Whenever a new family of swans is seen, the skiffs move in and encircle it. The parent and cygnets are lifted out of the river and transferred to shore where they are examined for injury or disease, measured, weighed and where appropriate, tagged. The Queen’s Swan Marker has the final say on ownership. Once complete, the family is carefully returned to the river, ensuring that each member is returned at the same time.    


Whereas originally Swan Upping was just about establishing ownership, these days it is mainly concerned with the welfare and conservation of swans on the Thames. Fishing tackle is now the most common cause of injury, mainly hooks. Whenever possible, the Swan Uppers take the opportunity to educate local school children on not just the Swan Upping process but also, how it fits in with swan conservation and the wellbeing of the river in general.

My Experience

I wanted to combine Swan Upping with 2 Thames Path walks that I needed to do as part of my 2021 Thames Path challenge. In 2021 it was restricted to 3 days instead of the normal 5 – Tuesday to Thursday. I didn’t necessarily want to follow the Swan Uppers on each day; I was just keen to see what goes on. So, I booked 2 nights at the Maidenhead Premier Inn from Monday to Wednesday. The 3rd week of July 2021 turned out to be the hottest of the year, peaking on the Tuesday at 31.2°C! On the Monday I did the 11 mile walk from Henley to Bourne End – still my favourite Thames Path walk, even if it was a tad warm. For Tuesday my plan was to see the Swan Uppers off from Eton and then do the 8 mile walk from Windsor to Staines.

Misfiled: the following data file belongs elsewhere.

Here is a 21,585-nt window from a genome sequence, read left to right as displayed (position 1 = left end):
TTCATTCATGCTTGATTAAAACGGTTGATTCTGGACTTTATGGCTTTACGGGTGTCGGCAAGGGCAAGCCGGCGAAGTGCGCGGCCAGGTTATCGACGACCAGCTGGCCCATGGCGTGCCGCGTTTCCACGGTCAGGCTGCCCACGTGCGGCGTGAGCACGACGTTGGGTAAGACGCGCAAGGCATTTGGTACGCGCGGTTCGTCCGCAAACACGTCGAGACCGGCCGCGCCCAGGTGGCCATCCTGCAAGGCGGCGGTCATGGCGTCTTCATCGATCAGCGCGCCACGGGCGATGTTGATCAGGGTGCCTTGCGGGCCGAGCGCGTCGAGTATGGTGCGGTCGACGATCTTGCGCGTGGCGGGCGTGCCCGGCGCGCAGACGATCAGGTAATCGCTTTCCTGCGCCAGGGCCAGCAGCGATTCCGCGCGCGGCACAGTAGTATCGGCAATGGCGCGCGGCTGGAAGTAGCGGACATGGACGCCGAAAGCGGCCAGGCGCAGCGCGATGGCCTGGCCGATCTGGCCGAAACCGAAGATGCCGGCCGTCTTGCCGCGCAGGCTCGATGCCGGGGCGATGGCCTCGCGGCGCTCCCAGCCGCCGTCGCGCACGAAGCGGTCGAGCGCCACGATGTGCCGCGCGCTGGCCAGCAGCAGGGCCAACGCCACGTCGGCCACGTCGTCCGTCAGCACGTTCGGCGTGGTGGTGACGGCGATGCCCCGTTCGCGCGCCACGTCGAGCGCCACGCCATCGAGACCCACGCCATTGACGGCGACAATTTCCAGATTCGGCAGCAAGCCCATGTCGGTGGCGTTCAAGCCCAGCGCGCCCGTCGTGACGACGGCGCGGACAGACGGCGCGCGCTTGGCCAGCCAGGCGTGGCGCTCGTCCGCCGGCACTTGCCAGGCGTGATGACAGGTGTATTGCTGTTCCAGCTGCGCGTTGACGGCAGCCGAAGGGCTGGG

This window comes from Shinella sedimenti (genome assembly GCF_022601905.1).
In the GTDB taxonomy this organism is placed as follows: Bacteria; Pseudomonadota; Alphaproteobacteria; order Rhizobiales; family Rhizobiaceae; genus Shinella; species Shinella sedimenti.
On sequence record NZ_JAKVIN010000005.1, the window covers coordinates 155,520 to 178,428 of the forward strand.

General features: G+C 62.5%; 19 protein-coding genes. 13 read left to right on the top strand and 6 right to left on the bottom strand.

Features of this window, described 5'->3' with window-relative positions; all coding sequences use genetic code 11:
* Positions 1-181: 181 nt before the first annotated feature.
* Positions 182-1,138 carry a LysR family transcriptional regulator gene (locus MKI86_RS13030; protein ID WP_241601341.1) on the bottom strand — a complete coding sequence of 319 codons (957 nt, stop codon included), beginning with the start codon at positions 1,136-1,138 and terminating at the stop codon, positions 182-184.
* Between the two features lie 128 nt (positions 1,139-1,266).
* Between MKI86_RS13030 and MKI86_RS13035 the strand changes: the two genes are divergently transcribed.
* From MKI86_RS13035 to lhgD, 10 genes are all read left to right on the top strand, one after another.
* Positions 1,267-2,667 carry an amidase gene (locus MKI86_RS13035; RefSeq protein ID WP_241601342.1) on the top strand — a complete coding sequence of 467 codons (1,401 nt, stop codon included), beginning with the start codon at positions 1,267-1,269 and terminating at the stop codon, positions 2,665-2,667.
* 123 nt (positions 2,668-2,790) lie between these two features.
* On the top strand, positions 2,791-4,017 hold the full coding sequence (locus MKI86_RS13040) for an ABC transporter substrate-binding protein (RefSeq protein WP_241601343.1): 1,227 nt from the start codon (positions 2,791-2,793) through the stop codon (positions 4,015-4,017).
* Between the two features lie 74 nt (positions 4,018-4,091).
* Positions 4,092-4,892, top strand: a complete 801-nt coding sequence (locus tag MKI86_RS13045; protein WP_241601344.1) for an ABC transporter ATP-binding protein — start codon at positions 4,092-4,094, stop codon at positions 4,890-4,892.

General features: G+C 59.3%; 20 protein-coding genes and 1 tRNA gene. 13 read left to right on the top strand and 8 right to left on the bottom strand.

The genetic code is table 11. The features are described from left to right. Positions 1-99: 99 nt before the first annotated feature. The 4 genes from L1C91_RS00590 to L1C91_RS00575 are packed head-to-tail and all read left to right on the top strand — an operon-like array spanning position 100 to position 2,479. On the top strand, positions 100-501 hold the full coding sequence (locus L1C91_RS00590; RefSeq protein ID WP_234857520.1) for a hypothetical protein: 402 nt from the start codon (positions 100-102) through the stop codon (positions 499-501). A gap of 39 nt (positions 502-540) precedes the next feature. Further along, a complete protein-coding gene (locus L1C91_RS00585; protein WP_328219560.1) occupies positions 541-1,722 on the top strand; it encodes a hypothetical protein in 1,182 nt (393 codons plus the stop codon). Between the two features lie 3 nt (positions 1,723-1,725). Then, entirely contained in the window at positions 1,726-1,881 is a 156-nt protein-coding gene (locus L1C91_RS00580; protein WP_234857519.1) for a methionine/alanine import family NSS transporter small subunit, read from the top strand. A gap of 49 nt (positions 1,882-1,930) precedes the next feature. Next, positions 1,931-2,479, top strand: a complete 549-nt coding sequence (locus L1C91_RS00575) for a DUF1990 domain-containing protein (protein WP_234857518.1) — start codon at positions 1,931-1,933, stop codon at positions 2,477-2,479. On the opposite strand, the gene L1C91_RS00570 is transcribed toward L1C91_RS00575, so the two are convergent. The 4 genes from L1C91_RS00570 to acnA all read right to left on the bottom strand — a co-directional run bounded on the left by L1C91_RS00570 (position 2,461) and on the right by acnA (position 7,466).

So, on Tuesday morning I set off from Maidenhead Premier Inn. I drove to Windsor & Eton Riverside station and parked my car there. I did the short walk to Windsor Town Bridge and could see that preparations for the start of Swan Upping were underway on the Eton side of the river. I crossed the bridge and walked down to the riverside, to get as close as I could to the action, without getting in the way. I took loads of photos, including a selfie with the lovely Laura Tobin from Good Morning Britain! Having drunk a toast, at exactly 08:30 the flotilla headed off upstream to begin Swan Upping 2021. This quirky event could only be British – something we do really well! Having seen them off, I then began my walk to Staines.


On Wednesday, the timetable said the Swan Uppers would start from Marlow Bridge at 09:00, reach Hambleden Lock at 12:15 and Henley Bridge at 13:00, where they would stop for lunch. Setting off again, they would reach Sonning Bridge by 18:00. After 2 days of walking in the hottest weather of the year, I didn’t really fancy following the Swan Uppers all the way to Sonning from Marlow on an equally hot day to see them in action. I parked the car in Marlow and walked to Marlow Bridge, where I could see the Swan Markers giving a talk in the garden of The Compleat Angler.  At 09:00 they set off again upstream.